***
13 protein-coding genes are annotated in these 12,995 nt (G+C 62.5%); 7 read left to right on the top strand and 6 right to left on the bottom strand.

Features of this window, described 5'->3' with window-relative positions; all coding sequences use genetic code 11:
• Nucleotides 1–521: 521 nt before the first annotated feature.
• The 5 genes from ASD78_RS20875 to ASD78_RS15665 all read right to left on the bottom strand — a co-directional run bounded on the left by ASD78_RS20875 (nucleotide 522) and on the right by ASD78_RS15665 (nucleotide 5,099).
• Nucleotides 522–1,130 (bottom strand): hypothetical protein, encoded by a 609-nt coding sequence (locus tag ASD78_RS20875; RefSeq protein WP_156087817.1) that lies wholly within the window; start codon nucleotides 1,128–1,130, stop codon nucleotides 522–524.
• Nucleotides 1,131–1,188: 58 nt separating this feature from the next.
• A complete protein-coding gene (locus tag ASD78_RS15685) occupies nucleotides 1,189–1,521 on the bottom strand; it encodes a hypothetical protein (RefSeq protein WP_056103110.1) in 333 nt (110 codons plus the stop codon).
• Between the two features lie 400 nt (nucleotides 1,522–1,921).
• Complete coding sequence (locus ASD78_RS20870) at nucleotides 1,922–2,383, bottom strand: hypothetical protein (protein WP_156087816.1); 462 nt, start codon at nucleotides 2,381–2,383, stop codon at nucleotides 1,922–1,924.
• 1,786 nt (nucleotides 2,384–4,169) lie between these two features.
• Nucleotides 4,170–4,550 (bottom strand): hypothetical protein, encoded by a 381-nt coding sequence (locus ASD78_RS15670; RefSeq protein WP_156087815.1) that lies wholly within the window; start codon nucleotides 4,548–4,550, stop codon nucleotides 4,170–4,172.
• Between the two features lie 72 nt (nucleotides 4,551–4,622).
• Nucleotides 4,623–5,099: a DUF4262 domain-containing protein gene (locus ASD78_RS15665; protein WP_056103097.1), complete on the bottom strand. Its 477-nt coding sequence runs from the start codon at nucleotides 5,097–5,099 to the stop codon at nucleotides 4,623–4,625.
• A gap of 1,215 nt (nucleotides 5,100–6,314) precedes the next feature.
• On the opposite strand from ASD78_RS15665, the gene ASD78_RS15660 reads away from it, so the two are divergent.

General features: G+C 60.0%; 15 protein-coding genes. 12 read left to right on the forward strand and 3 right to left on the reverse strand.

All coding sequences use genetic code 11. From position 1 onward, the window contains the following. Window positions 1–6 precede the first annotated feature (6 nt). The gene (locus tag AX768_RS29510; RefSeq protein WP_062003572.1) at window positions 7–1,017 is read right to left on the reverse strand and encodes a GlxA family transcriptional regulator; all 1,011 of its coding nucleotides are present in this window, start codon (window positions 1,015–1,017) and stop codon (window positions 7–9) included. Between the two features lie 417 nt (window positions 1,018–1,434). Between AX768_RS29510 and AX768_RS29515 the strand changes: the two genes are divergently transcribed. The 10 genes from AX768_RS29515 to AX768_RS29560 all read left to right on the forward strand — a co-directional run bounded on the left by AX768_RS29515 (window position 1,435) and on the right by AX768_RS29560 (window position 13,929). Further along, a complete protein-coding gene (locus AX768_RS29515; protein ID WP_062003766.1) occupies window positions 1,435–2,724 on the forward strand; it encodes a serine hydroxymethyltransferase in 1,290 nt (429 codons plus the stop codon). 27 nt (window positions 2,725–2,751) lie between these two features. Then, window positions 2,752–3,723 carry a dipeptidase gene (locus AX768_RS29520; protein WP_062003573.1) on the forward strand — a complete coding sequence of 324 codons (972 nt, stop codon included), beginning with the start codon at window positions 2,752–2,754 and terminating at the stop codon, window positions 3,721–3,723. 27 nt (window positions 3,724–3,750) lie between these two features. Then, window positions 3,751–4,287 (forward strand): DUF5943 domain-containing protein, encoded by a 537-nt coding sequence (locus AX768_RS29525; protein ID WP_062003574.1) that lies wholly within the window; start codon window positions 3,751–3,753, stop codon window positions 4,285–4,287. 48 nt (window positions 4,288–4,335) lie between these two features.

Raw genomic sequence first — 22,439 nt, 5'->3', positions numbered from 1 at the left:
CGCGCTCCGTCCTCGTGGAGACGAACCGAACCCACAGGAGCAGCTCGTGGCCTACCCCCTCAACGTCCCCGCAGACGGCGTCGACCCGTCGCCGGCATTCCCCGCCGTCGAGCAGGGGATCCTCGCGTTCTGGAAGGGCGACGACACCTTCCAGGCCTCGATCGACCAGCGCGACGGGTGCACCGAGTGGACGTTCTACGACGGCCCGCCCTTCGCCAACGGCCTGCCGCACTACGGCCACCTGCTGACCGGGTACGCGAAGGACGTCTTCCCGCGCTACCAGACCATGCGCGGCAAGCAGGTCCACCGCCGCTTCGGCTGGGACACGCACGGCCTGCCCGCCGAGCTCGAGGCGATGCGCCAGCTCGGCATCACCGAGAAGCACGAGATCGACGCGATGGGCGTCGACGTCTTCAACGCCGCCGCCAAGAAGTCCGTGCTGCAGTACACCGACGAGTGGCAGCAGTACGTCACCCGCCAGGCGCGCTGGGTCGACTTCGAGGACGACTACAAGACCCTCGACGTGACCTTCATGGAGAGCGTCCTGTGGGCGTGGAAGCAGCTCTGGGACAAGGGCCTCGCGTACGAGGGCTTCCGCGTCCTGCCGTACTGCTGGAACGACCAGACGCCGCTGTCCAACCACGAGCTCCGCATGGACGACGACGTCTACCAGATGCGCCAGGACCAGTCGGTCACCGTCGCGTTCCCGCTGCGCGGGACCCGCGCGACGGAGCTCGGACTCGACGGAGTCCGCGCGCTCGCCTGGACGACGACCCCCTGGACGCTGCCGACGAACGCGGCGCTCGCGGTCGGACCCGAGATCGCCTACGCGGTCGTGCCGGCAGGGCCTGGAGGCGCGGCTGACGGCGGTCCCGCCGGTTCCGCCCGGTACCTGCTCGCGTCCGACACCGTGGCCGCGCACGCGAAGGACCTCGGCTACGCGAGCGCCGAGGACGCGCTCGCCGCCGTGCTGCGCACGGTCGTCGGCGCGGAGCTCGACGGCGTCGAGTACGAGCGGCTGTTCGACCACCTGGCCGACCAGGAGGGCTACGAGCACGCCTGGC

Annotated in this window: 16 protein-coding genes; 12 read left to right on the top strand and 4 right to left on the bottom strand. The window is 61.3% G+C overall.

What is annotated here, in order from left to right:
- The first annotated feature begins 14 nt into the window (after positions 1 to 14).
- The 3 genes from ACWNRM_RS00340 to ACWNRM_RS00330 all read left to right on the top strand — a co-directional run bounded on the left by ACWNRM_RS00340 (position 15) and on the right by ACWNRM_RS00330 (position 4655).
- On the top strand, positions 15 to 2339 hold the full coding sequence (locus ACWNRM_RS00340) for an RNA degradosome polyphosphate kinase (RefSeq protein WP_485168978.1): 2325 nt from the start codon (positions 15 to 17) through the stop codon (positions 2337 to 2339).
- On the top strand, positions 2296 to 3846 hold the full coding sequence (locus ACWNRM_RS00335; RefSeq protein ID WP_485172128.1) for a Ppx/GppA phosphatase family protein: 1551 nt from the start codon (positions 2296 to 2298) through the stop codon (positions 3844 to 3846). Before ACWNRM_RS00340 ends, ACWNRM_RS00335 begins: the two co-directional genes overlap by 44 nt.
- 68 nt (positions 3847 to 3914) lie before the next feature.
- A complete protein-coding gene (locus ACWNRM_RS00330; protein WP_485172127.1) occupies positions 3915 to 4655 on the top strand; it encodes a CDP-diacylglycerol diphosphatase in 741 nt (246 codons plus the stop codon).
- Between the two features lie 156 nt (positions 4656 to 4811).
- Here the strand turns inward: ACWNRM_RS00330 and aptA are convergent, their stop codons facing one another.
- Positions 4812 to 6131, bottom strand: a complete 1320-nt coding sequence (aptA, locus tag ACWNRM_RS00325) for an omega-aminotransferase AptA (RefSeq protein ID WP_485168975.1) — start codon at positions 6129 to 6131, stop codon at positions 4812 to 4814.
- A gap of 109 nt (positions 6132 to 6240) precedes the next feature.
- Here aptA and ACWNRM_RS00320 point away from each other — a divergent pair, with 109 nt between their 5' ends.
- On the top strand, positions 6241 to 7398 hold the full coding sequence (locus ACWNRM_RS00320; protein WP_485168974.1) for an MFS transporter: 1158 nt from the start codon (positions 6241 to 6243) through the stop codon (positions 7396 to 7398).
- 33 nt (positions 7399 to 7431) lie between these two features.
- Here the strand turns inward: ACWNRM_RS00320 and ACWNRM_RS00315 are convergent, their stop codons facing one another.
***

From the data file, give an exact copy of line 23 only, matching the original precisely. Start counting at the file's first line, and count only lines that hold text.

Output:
- The 3 genes from ACWNRM_RS00340 to ACWNRM_RS00330 all read left to right on the top strand — a co-directional run bounded on the left by ACWNRM_RS00340 (position 15) and on the right by ACWNRM_RS00330 (position 4655).